Northern Peatlands store 20-30% of the world’s soil carbon, and a quarter of these peatlands are in Canada. Maintaining and protecting these critical carbon stores is essential, but peatlands have limited protection despite the tremendous benefits they deliver for communities, climate, and biodiversity. Global models that evaluate emissions reduction pathways for 2050 assume intact northern peatlands will continue to absorb and store carbon at their current extent and rates. However, they are not accounting for the risks from industrial development, fires, permafrost thaw, and land use change that can dramatically influence GHG storage and emissions from peatlands.
In this policy brief, we highlight findings from a recent study "The essential carbon service provided by northern peatlands” led by Dr. Lorna Harris of the University of Alberta and colleagues from multiple universities across the country, the Canadian Forest Service, Ontario Ministry of Natural Resources and Forestry, and Wildlife Conservation Society Canada. Their work examines how maintaining and protecting intact northern peatlands is essential to meet national and global climate targets, yet the associated emissions are largely not accounted for or reported on. The brief examines this underappreciated national climate policy challenge: Canada can invest billions in climate mitigation and adaptation, but if we do not address policy and data gaps associated with emissions from boreal peatlands in particular, national obligations and global climate targets could become out of reach. Conversely, increasing our commitments to protect peatlands and address climate policy gaps are cost-effective strategies to reduce emissions. Targeted and actionable policy and investment opportunities at the international and national level are put forward in the brief. Further illustration of the importance of the northern peatlands in Canada can be found at WCS Canada’s story map.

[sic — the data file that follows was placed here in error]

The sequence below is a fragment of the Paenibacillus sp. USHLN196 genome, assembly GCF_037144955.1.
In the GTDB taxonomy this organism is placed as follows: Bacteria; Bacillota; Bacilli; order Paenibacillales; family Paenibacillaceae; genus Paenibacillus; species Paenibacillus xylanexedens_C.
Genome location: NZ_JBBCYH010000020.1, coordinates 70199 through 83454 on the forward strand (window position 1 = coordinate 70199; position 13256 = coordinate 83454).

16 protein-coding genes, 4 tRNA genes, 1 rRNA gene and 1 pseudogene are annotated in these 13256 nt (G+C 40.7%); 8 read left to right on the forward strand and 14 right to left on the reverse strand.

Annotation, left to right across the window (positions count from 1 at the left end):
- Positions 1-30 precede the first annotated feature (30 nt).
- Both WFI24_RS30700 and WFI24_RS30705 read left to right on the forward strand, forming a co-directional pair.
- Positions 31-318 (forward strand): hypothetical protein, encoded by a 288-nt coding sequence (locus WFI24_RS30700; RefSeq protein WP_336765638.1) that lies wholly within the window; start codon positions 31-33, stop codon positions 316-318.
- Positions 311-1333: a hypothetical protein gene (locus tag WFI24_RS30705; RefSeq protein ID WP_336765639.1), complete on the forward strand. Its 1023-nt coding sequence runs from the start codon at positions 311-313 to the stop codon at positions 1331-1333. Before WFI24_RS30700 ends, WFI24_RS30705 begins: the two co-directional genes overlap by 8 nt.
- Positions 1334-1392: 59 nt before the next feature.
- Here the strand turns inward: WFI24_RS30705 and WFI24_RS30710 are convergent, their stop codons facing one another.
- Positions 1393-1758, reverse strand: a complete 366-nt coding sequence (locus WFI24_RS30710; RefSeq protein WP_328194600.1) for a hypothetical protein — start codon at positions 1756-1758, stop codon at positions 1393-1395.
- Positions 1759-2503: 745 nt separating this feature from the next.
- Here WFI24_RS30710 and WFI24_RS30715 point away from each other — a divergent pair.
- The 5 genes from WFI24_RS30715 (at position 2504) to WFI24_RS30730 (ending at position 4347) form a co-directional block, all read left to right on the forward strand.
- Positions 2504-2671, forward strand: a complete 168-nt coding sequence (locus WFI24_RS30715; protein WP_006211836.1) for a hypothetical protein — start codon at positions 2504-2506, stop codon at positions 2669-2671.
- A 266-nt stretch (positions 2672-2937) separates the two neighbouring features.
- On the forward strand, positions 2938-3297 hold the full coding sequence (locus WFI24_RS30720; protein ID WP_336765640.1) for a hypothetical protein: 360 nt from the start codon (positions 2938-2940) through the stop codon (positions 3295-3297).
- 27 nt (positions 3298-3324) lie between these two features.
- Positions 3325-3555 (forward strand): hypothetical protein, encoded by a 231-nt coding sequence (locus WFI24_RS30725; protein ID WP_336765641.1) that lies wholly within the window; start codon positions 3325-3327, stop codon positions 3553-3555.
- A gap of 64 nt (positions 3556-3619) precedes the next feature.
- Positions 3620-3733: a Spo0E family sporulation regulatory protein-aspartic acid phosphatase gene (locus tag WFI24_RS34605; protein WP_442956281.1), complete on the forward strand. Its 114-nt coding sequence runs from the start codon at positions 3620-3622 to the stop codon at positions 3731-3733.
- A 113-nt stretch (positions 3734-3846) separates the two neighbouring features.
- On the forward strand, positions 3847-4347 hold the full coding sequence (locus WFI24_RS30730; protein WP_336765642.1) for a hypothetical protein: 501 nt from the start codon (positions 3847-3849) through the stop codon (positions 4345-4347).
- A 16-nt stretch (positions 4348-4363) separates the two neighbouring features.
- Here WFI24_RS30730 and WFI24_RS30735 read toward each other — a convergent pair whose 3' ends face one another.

Read the Policy Brief
Read the paper: “The essential carbon service provided by northern peatlands”
View the Story Map
Photo credit: Mike Oldham